Further, we hope that both individuals in a couple are experiencing some level of desire, at least sometimes, in some situations. If it’s completely absent, sex can (and often does) feel like a chore and can leave the higher desiring partner feeling unwanted.
Only you and your partner can know how to balance the benefits and drawbacks to having sex without desire, but it may be worth considering if we can embrace other motivational reasons to feel close with our partner even if we don’t necessarily feel a burning desire.
Dr. Sarah Hunter Murray has a doctorate in Human Sexuality. She is a sex researcher and relationship therapist with an expertise in challenging norms and assumptions about men and women’s sexual desire.
Never want to miss a post? Follow me on Twitter @SexDoctorSarah or visit my website: www.SarahHunterMurray.com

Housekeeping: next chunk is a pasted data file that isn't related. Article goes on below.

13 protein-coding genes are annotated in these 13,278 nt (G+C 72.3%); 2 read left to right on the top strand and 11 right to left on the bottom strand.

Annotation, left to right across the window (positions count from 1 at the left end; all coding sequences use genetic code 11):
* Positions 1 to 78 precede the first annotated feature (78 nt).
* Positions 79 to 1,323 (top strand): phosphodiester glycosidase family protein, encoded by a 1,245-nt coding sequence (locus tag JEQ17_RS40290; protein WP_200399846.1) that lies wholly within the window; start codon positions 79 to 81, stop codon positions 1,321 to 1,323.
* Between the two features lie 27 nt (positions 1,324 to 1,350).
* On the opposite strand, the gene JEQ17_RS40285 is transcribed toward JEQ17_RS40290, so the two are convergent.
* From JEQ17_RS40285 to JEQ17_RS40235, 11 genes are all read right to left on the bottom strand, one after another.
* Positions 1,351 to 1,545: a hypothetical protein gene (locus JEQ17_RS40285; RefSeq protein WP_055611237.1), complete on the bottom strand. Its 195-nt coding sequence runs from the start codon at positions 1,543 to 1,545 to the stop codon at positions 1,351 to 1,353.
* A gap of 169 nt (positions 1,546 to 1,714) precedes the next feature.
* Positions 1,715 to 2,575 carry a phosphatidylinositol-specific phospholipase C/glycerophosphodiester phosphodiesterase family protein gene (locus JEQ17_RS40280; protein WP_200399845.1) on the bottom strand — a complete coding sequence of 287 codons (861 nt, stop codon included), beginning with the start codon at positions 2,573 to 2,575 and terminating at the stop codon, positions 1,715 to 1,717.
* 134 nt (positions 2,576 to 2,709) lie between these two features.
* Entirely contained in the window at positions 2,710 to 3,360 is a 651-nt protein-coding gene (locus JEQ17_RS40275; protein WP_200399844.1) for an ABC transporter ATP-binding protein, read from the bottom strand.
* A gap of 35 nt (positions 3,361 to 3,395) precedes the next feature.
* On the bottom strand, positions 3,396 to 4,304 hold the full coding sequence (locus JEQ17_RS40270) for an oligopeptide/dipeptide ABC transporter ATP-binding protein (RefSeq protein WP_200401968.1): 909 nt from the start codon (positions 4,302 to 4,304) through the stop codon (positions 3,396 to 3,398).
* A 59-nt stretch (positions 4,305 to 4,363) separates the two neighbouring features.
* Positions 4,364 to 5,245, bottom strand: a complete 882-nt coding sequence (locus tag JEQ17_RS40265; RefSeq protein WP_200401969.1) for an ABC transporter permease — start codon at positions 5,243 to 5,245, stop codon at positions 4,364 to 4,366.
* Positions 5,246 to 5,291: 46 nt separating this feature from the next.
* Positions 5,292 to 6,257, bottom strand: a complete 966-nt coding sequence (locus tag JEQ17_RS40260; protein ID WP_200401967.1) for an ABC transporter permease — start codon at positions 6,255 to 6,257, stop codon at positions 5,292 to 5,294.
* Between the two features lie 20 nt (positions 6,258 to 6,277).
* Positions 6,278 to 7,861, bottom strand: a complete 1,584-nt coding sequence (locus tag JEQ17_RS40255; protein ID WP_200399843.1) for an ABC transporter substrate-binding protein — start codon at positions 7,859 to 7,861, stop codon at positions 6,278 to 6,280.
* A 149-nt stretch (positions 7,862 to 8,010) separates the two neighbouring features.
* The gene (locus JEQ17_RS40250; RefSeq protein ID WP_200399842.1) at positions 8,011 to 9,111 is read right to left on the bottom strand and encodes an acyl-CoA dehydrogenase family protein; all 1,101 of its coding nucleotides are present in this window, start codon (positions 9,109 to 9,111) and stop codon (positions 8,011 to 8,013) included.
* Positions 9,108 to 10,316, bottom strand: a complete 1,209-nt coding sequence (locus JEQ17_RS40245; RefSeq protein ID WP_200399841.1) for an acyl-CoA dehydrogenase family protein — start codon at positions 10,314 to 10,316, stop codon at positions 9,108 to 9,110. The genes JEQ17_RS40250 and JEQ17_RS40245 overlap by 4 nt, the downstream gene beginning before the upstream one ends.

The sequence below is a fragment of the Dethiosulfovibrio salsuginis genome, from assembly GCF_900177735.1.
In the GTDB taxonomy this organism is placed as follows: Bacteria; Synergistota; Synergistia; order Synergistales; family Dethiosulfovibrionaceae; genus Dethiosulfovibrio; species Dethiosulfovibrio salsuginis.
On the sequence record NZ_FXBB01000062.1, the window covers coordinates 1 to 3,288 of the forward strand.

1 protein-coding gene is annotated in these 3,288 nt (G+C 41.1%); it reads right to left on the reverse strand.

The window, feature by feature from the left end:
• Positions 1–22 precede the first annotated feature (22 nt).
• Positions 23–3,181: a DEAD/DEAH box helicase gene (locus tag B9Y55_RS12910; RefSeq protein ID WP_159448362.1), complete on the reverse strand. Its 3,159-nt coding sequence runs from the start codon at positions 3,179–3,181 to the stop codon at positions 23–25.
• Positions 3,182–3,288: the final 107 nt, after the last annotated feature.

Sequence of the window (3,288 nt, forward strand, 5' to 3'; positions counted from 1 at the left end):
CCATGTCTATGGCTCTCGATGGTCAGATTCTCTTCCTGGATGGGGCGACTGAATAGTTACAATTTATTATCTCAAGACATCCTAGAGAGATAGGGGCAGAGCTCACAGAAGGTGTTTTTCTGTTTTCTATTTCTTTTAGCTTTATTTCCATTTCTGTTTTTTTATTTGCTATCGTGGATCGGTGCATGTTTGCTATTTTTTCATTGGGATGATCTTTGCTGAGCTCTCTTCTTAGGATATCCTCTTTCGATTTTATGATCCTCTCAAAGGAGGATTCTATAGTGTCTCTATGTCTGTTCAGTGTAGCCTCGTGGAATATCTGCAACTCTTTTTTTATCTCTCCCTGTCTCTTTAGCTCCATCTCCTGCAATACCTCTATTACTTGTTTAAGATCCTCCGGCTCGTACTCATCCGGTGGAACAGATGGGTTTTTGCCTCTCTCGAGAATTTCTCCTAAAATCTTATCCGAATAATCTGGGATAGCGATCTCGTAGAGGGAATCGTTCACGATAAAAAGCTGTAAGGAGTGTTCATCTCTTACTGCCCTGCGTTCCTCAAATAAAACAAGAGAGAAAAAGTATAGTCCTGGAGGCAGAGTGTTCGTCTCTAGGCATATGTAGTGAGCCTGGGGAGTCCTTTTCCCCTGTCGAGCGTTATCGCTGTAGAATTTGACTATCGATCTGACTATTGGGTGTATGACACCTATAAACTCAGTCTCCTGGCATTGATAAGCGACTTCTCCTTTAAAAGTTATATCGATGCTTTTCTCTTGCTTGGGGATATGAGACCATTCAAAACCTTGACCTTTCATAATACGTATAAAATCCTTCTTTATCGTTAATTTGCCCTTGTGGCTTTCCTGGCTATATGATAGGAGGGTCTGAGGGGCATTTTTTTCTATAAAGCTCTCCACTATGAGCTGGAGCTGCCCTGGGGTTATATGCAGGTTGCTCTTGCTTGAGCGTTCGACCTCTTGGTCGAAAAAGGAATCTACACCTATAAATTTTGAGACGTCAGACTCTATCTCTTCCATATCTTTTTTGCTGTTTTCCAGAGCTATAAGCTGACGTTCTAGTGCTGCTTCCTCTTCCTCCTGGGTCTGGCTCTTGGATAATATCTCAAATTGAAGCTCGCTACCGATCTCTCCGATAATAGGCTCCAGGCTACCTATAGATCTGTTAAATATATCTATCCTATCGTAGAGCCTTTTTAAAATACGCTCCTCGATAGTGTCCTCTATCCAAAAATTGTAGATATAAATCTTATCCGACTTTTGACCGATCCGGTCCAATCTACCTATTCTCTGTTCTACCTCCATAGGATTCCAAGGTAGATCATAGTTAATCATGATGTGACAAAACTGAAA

1. Masters, W., & Johnson, V. (1966). Human sexual response. Boston, MA: Little, Brown.
2. Kaplan, H. S. (1979). Disorders of sexual desire. New York, NY: Brunner/Mazel.
3. Basson, R. (2001). Human sex-response cycles. Journal of Sex & Marital Therapy, 27, 33-43. doi: 10.1080/00926230152035831
4. Meston, C. M. & Buss, D. M. (2007). Why humans have sex. Archives of Sexual Behavior, 36, 477-507. doi: 10.1007/s10508-007-9175-2
5. Muise, A., Impett, E. A. & Desmaris, S. (2013). Getting it on versus getting it over with: Sexual motivation, desire, and satisfaction in intimate bonds. Personality and Social Psychology Bulletin, 39, 1320-1332. doi: 10.1177/0146167213490963
6. Vannier, S. A. & O’Sullivan, L. F. (2010). Sex without desire: Characteristics of occasions of sexual compliance in young adults’ committed relationships. Journal of Sex Research, 47, 429-439. doi: 10.1080/00224490903132051